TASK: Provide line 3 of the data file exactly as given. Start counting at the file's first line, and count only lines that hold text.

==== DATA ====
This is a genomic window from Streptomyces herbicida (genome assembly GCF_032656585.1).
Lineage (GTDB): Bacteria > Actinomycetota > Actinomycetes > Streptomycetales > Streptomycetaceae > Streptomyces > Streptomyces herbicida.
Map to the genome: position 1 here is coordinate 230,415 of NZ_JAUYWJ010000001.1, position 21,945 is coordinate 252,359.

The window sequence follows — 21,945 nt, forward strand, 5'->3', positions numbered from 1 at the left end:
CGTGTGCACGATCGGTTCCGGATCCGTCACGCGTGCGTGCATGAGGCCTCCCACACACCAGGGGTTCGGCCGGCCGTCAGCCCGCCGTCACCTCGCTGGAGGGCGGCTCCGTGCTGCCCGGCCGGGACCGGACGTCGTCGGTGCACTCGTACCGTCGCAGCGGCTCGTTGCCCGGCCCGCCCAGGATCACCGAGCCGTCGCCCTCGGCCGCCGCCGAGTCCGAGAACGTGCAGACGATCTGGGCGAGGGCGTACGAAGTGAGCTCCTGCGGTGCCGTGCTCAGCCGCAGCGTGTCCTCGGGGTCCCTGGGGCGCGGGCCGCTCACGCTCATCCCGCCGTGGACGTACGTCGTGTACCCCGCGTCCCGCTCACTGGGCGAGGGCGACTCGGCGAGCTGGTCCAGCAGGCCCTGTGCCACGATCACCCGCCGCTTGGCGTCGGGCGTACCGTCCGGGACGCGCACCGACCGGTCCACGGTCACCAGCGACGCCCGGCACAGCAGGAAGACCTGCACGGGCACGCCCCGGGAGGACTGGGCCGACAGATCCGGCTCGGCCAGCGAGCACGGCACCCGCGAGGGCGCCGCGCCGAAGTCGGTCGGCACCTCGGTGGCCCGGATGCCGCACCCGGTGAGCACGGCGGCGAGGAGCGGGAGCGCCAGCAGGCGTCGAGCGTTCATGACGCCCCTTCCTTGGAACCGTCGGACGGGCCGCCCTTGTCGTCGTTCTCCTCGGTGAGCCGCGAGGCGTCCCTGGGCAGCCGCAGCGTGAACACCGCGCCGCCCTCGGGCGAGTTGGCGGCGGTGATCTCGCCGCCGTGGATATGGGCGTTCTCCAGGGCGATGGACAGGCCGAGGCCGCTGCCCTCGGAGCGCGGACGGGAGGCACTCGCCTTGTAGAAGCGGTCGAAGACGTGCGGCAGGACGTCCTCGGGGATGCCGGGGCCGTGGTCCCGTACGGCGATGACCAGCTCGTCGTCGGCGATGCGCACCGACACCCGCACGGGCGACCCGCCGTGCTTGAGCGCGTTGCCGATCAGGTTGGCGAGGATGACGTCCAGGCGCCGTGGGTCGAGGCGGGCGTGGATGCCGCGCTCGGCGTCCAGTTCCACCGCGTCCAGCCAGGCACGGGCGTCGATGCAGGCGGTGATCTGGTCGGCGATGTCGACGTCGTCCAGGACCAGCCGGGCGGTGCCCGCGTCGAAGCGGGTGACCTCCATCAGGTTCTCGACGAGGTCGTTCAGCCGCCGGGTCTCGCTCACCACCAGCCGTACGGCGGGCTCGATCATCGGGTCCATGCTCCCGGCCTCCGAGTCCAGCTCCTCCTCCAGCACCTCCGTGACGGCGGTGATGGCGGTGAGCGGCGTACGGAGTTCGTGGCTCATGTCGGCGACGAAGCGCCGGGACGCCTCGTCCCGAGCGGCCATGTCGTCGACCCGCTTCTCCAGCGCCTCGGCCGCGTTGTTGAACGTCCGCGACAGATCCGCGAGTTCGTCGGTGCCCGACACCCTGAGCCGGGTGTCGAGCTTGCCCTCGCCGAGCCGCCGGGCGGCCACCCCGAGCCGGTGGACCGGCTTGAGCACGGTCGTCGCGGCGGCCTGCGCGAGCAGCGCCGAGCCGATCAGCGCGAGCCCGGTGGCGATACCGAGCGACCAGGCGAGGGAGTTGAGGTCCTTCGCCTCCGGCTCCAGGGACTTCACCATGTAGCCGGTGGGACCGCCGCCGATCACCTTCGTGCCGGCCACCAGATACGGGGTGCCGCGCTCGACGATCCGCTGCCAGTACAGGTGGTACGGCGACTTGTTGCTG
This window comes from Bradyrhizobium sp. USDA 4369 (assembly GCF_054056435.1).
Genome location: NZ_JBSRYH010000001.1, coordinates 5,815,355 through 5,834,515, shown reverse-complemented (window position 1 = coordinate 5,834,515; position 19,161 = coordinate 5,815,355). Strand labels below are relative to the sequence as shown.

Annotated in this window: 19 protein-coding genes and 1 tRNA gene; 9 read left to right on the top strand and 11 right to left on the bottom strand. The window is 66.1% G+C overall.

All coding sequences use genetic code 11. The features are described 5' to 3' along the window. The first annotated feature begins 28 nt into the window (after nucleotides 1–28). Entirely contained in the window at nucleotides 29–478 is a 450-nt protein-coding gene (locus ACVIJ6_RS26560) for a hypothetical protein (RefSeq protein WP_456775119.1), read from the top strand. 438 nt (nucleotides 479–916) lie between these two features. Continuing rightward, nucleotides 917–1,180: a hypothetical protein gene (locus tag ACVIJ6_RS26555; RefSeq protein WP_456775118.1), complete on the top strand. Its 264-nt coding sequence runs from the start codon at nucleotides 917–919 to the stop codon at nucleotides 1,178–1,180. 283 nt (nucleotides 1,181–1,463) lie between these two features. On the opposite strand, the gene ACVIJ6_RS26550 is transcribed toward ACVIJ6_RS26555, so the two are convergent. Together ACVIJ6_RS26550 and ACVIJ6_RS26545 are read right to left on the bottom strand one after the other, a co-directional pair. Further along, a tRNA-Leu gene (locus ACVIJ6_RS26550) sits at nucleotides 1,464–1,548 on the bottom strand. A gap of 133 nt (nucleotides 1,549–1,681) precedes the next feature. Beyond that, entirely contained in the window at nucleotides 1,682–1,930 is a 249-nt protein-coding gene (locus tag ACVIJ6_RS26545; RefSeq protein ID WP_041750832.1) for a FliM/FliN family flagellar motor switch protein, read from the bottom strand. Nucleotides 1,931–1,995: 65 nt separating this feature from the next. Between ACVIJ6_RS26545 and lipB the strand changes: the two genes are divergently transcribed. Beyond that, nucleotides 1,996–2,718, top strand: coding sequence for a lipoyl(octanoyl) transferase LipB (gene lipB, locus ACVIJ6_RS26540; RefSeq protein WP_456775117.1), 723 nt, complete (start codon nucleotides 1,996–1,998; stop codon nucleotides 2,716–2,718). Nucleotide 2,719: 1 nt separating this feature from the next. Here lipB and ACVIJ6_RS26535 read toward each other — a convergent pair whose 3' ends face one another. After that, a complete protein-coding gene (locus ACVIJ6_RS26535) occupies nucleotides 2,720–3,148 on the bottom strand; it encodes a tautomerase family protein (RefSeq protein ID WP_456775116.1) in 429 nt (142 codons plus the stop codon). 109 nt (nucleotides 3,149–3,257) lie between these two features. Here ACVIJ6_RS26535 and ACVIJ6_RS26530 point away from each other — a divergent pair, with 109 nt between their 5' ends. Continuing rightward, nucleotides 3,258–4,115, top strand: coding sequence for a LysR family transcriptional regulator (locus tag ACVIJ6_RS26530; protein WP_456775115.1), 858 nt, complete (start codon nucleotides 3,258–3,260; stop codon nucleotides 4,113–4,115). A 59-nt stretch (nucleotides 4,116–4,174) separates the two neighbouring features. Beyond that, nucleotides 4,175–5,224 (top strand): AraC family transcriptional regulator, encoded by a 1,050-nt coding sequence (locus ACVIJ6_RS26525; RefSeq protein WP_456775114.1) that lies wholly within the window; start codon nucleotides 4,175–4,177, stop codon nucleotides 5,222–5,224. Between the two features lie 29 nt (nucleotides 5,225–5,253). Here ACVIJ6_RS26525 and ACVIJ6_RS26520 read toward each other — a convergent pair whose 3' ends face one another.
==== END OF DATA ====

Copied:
Map to the genome: position 1 here is coordinate 230,415 of NZ_JAUYWJ010000001.1, position 21,945 is coordinate 252,359.